3 Reasons Schools Don't Need iPads

Slate's The Big Money suggests that schools should be psyched about Apple's do-everything iPad device. Apple has traditionally done pretty well in the education market. TBM suggests the company's latest innovation could add an new dimension to learning. I'm less convinced.

Here's what TBM says:

Academic life is really one of media production. Professors create lectures in presentation format, they assemble syllabi from mixed-media sources, and they generate a slew of exams and research projects that all bear the fundamental kinship of being media.

Really? Maybe I studied the wrong subjects or went to the wrong schools, but my professors rarely utilized media or assembled syllabi from mixed-media sources. I just don't see the value added to education by the iPad.

Won't Enrich Learning

First, I'd argue that for most subjects, media isn't very important to learning. Take math, for example. What can multimedia really do that a chalk and blackboard can't? I guess equations may be prettier on an iPad's screen, but that's about it. How about for English/literature? Now you can read a book on the iPad, but you don't learn more by doing so. And even then, any old e-reader will do. With history, I guess you can view video clips or pictures on an iPad. But you could do the same with a film projector and an e-mail from the professor with the slides/clips attached for studying. Science may sort of blend all of the other three: there may be visuals and equations. But the iPad won't help you execute the scientific method in the lab.

Makes Education More Expensive

But let's say I'm missing something, and the iPad's capabilities can be very useful for the learning experience. Is it worth paying for? I doubt it: school is already expensive enough. And I'm not asserting this based on the iPad's current high price tag. Even if the price comes down substantially, I don't understand the need for a device that has fewer capabilities than a laptop with slightly better portability. And an iPad won't eliminate the need for a computer.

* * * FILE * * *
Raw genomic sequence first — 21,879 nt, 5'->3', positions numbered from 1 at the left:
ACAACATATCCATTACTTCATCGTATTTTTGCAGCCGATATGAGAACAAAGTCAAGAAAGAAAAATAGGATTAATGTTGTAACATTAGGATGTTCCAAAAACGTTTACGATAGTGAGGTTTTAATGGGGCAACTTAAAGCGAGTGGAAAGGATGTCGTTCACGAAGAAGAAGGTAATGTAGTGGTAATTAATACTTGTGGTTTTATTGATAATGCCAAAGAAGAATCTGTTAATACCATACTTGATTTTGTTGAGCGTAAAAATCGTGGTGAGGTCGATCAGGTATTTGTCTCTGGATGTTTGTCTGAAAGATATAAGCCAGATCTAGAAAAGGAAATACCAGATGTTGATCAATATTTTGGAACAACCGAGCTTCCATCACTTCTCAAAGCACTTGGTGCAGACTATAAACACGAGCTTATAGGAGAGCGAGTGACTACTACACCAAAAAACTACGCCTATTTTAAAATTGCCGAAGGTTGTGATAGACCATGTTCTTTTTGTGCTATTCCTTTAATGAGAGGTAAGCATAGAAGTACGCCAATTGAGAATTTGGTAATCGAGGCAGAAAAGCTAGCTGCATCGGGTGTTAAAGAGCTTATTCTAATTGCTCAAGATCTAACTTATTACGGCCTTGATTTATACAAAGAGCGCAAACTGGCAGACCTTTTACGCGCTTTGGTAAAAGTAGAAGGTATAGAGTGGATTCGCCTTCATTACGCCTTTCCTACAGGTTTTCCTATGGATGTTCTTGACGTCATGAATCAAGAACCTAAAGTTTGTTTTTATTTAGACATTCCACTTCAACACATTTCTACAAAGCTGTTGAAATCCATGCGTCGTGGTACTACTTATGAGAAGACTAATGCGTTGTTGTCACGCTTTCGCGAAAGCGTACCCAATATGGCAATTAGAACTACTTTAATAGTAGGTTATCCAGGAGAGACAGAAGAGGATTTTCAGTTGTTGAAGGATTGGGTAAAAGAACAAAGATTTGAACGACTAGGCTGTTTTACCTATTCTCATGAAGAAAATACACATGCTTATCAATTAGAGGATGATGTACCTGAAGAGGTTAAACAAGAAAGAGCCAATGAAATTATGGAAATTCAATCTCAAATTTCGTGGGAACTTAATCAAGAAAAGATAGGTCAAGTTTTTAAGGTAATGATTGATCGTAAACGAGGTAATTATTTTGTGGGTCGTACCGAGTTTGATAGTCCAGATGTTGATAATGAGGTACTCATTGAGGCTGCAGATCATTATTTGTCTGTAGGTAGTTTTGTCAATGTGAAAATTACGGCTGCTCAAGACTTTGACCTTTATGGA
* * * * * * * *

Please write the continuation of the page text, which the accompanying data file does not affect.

Professors Won't Bother

Finally, even if iPads were practically free and enhanced the educational experience, I don't see many professors taking the time to create presentations specifically geared towards the iPad's capabilities. It's actually really difficult to create multimedia presentations. Think about the time professors (or more likely unlucky graduate students) would have to take each week creating these snazzy new presentations for three to five lectures. Maybe I just had the wrong professors, but most of them liked to put as little effort as possible into their lectures. While, in time, canned multimedia presentations could be created, subject matter changes and so do the courses professors are responsible for. I just can't see them embracing the back-end time commitment necessary to utilize the iPad's innovative capabilities.

The truth is that most learning doesn't need multimedia. Students also generally don't have extra money to spend on another new technology. Finally, professors' time would be better spent doing research or working one-on-one with students than developing pretty multimedia-driven lectures. While the iPad might be a fun toy for its owners to play with, I just can't see it having a major role in education.

Presented by

Daniel Indiviglio was an associate editor at The Atlantic from 2009 through 2011. He is now the Washington, D.C.-based columnist for Reuters Breakingviews. He is also a 2011 Robert Novak Journalism Fellow through the Phillips Foundation. More

Indiviglio has also written for Forbes. Prior to becoming a journalist, he spent several years working as an investment banker and a consultant.

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